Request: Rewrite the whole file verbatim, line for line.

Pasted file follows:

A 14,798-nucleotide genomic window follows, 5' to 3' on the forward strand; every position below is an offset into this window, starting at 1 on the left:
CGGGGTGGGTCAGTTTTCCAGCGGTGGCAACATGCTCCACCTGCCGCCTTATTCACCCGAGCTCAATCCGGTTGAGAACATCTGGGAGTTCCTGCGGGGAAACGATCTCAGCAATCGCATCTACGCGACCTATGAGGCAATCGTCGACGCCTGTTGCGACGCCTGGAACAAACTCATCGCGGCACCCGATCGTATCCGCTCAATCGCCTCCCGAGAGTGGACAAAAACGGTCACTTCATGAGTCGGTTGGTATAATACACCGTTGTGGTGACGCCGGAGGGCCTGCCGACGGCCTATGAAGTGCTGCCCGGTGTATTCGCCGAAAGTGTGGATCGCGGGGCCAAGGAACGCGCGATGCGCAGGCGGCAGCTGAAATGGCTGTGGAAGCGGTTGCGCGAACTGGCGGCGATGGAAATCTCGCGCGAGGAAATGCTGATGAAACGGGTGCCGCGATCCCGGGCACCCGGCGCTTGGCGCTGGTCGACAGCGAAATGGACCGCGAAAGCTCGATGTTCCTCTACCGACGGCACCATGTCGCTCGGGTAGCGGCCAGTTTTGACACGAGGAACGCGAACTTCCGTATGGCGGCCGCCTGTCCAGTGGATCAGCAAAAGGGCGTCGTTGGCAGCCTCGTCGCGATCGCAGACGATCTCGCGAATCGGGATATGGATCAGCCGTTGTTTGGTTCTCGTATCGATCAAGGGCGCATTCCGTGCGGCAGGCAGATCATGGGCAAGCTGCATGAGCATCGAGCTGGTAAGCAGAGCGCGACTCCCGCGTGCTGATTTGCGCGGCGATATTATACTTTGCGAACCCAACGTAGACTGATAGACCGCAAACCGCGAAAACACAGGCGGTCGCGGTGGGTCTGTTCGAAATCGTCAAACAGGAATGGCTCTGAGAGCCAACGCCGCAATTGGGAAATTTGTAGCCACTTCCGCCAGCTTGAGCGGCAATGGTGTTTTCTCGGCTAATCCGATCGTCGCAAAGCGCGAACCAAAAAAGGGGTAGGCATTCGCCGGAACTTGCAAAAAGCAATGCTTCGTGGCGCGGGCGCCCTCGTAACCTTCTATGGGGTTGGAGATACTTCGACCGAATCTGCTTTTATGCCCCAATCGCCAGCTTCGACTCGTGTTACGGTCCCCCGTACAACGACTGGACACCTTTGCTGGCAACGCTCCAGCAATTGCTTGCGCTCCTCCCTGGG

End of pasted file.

A 14,798-nucleotide genomic window follows, 5' to 3' on the forward strand; every position below is an offset into this window, starting at 1 on the left:
CGGGGTGGGTCAGTTTTCCAGCGGTGGCAACATGCTCCACCTGCCGCCTTATTCACCCGAGCTCAATCCGGTTGAGAACATCTGGGAGTTCCTGCGGGGAAACGATCTCAGCAATCGCATCTACGCGACCTATGAGGCAATCGTCGACGCCTGTTGCGACGCCTGGAACAAACTCATCGCGGCACCCGATCGTATCCGCTCAATCGCCTCCCGAGAGTGGACAAAAACGGTCACTTCATGAGTCGGTTGGTATAATACACCGTTGTGGTGACGCCGGAGGGCCTGCCGACGGCCTATGAAGTGCTGCCCGGTGTATTCGCCGAAAGTGTGGATCGCGGGGCCAAGGAACGCGCGATGCGCAGGCGGCAGCTGAAATGGCTGTGGAAGCGGTTGCGCGAACTGGCGGCGATGGAAATCTCGCGCGAGGAAATGCTGATGAAACGGGTGCCGCGATCCCGGGCACCCGGCGCTTGGCGCTGGTCGACAGCGAAATGGACCGCGAAAGCTCGATGTTCCTCTACCGACGGCACCATGTCGCTCGGGTAGCGGCCAGTTTTGACACGAGGAACGCGAACTTCCGTATGGCGGCCGCCTGTCCAGTGGATCAGCAAAAGGGCGTCGTTGGCAGCCTCGTCGCGATCGCAGACGATCTCGCGAATCGGGATATGGATCAGCCGTTGTTTGGTTCTCGTATCGATCAAGGGCGCATTCCGTGCGGCAGGCAGATCATGGGCAAGCTGCATGAGCATCGAGCTGGTAAGCAGAGCGCGACTCCCGCGTGCTGATTTGCGCGGCGATATTATACTTTGCGAACCCAACGTAGACTGATAGACCGCAAACCGCGAAAACACAGGCGGTCGCGGTGGGTCTGTTCGAAATCGTCAAACAGGAATGGCTCTGAGAGCCAACGCCGCAATTGGGAAATTTGTAGCCACTTCCGCCAGCTTGAGCGGCAATGGTGTTTTCTCGGCTAATCCGATCGTCGCAAAGCGCGAACCAAAAAAGGGGTAGGCATTCGCCGGAACTTGCAAAAAGCAATGCTTCGTGGCGCGGGCGCCCTCGTAACCTTCTATGGGGTTGGAGATACTTCGACCGAATCTGCTTTTATGCCCCAATCGCCAGCTTCGACTCGTGTTACGGTCCCCCGTACAACGACTGGACACCTTTGCTGGCAACGCTCCAGCAATTGCTTGCGCTCCTCCCTGGG